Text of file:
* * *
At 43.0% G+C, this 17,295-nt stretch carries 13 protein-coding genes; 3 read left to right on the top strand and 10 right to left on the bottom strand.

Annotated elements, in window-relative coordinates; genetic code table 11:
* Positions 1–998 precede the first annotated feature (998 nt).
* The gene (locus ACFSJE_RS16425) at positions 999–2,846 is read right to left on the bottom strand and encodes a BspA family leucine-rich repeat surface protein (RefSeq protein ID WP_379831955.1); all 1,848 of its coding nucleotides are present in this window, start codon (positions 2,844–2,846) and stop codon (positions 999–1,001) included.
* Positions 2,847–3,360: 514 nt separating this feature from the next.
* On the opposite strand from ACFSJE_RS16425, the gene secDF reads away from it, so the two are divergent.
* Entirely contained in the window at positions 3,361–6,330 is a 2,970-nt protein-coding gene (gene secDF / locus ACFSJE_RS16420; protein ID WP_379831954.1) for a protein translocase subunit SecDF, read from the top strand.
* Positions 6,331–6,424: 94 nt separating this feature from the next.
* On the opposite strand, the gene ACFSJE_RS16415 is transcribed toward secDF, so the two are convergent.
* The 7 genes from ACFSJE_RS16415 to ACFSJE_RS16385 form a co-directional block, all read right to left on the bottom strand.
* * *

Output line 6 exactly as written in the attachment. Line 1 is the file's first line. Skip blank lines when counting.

* On the opposite strand from ACFSJE_RS16425, the gene secDF reads away from it, so the two are divergent.